health insurance terms

Our glossary explains some common health insurance jargon.

The world of insurance can seem a scary place to the uninitiated. Health coverage, life insurance, premiums, co-payments, deductibles, the list goes on. All this insurance jargon can make shopping for and understanding your insurance plan very daunting.

For expats and their families health insurance is usually a necessity, whether provided by your employer or bought yourself. So, what exactly are you getting?

While there are people who are familiar with insurance words and terminology used by insurers, there are many others who don’t know their deductibles from their co-insurance provision.

Read on for a list of some common insurance terms explained in simple terms:

Aggregate benefit maximum

This is maximum amount an insurer will pay out over the entire duration of a policy. Note the difference between this and a policy year maximum – this is the maximum your insurer will pay per year. Once you hit your policy year maximum your cover will cease until the next coverage year. If the aggregate benefit maximum is reached, you will no longer be covered under any circumstances.

Ancillary products

Additional products such as dental insurance or maternity cover which can be added to the plan for an additional fee.


This charge is usually only applied after you have satisfied any deductible or co-payment obligations. This amount is expressed as a percentage of the allowable charge for a medical service. For example, your insurance provider may cover 80% of the cost of a particular treatment and you will be obliged to pay the remaining 20%.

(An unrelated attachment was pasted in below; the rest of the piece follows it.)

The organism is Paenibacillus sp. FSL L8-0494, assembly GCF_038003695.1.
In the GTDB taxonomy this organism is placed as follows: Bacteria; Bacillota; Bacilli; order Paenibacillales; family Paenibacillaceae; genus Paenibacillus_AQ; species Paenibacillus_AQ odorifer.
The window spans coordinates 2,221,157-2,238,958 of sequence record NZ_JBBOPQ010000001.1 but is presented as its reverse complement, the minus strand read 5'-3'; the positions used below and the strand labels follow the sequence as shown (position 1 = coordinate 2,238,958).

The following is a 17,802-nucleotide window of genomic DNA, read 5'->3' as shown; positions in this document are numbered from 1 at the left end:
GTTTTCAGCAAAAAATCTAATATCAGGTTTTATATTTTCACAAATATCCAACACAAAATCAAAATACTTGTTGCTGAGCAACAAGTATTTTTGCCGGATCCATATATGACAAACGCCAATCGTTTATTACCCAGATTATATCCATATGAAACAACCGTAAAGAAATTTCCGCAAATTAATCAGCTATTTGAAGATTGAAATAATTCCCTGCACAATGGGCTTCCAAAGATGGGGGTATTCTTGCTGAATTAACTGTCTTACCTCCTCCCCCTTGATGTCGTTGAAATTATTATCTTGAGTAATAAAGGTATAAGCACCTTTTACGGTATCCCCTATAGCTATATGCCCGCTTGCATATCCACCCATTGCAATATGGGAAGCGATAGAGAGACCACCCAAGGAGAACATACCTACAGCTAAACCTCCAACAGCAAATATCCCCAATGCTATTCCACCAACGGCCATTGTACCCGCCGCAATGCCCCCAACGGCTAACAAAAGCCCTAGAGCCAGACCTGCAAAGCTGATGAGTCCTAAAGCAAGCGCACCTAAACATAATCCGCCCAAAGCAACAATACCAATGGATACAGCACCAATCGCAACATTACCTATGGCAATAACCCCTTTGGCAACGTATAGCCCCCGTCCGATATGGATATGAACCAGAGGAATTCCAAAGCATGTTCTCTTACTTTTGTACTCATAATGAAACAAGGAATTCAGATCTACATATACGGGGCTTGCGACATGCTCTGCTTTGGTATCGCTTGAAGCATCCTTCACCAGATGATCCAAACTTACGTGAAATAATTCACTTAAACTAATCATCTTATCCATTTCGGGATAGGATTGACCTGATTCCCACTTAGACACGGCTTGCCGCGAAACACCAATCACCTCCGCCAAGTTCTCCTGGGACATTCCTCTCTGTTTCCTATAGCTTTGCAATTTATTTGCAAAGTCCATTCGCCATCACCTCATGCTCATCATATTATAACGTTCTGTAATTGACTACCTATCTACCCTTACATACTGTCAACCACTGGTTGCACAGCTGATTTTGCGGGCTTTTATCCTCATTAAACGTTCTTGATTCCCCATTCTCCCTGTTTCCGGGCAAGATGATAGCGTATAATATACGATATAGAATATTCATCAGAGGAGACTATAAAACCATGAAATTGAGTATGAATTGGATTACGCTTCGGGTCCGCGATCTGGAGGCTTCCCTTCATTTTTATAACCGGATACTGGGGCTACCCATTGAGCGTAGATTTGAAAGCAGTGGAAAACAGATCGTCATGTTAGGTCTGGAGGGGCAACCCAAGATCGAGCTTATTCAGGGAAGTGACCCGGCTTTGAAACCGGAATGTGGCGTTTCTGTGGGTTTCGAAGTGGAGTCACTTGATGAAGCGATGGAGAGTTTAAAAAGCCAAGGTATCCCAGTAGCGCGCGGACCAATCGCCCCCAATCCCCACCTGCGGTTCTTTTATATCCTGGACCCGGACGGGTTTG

Co-payment (co-pay)

This is a specific charge your insurer may require you to pay for certain treatments or services. For example you may have to pay €15 towards a doctors visit or a brand name drug and your insurance will pay the remainder of the cost.


This is the amount of money you will have to pay each year yourself before your insurance will reimburse you. The exact details vary between policies so double check your deductible details.

Dependent coverage

Health coverage which has been extended to cover the policyholder’s spouse and/or children. The extent of coverage may depend on the age of the children.

Drug formulary

A list of drugs and medications available on your health plan. Your insurance may only pay for the medication specified on this list.

Out of pocket costs

These are what you pay for medical services, drugs etc. over your monthly premium. Co-payments, co-insurance and deductibles come under this label.

Pre-existing condition

A health condition that existed before you took out your insurance policy. Common ones include diabetes, high blood pressure, asthma, heart disease and cancer. In some cases an insurer may provide cover for treatment related to a pre-existing condition.


Typically charged monthly, this is the amount you pay for your health insurance. If your insurance is through your employer they will be responsible for paying your premiums.